Let's recap. During the special legislative session to deal with the budget, lobbyists for Health and Hospital Corporation of Marion County had inserted into the budget language that would allow HHC-MC to submit a referendum question in a special election this November for the purpose of borrowing money to build a new Wishard Hospital. Originally, HHC-MC's lobbyists tried to do it through a simple petition but their efforts were rejected by Chairman of the Senate Finance Committee Luke Kenley who insisted that HHC-MC at least submit the question to the voters regarding borrowing money for the hospital.
HHC-MC, however, had other ideas. Instead HHC-MC wrote a referendum question that didn't mention a new hospital or how much the he municipal corporation intended to borrow money to pay for the project. Below is the referendum question:
"Shall the Health and Hospital Corporation of Marion County, Indiana, issue bonds or enter into a lease to finance safe, efficient and functional facilities for the Wishard Hospital project:Over the past few months Matt Gutwin, President and CEO of HHC-MC and Dr. Lisa Harris, CEO of Wishard have been making the rounds assuring anyone who would listen that the hospital would not be paid for with tax dollars.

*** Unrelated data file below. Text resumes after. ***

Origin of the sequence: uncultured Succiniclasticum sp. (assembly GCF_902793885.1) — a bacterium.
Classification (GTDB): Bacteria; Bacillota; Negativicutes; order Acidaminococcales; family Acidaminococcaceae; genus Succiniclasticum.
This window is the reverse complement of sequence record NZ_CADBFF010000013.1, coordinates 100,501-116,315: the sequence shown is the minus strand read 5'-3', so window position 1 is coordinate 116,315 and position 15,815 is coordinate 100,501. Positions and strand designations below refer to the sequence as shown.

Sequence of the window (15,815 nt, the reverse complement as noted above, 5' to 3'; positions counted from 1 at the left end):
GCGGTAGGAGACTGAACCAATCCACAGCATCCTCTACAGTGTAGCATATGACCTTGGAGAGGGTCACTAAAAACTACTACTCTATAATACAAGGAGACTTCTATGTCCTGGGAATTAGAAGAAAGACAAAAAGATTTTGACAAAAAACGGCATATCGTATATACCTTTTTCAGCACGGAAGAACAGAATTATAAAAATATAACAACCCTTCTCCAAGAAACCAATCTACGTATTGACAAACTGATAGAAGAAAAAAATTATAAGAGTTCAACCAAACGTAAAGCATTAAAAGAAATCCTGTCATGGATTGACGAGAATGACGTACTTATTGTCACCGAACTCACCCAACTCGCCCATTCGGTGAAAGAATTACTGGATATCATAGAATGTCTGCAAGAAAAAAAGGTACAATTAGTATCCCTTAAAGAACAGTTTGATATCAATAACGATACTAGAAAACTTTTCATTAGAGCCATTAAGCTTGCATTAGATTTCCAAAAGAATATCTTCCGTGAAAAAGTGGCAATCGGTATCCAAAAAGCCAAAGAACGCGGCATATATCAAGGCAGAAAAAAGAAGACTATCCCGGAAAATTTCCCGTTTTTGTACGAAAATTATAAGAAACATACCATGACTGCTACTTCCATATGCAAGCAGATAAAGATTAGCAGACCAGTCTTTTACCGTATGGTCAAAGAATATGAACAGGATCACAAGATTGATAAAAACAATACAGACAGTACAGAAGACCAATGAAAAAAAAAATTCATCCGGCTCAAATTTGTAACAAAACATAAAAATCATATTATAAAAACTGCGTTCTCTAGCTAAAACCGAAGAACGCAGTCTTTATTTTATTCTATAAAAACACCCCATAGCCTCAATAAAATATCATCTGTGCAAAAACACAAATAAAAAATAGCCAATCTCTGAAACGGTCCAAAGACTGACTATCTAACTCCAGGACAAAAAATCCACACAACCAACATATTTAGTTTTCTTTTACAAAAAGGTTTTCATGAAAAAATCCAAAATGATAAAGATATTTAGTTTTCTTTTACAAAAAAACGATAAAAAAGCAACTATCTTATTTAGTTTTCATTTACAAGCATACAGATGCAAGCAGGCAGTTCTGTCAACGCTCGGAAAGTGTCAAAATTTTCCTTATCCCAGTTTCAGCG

1. to allow Wishard to provide access to care for all residents of Marion County, including people who are seniors, poor uninsured or vulnerable regardless of their ability to pay; and
2. to allow Wishard to provide specialized care, including to victims suffering from traumatic injuries or severe burns; and
3. to allow Wishard to work with colleges and universities including Indiana University School of Medicine, Ivy Tech Community College, and the Purdue School of Pharmacy, to teach future doctors, nurses and other healthcare professionals in Indiana?"
So much for those promises. In a resolution adopted today by its Board, HHC-MC indicated that it would be borrowing up to $703 million dollars and that "all or any portion" of the $703 million in bonds would be paid for with property taxes. Additionally, according to the resolution, HHC-MC isn't floating the bonds at all. Rather the Indianapolis-Marion County Building Authority will be borrowing the money and will lease the facility back to HHC-MC. Since HHC-MC is a corporation and I don't believe the Building Authority is, that would mean taxpayers would not at least enjoy the protection of HHC-MC's corporate status. In the face of a financial meltdown, at least in theory, HHC-MC could declare municipal bankruptcy and have legal obligations to repay the bonds discharged. For the Building Authority to do that, the entire City of Indianapolis would have to declare bankruptcy.
Is anyone really surprised that HHC-MC reneged on its promise and intends to pay for the new hospital with property taxes?
See Advance Indiana's last blog post on the issue by clicking here.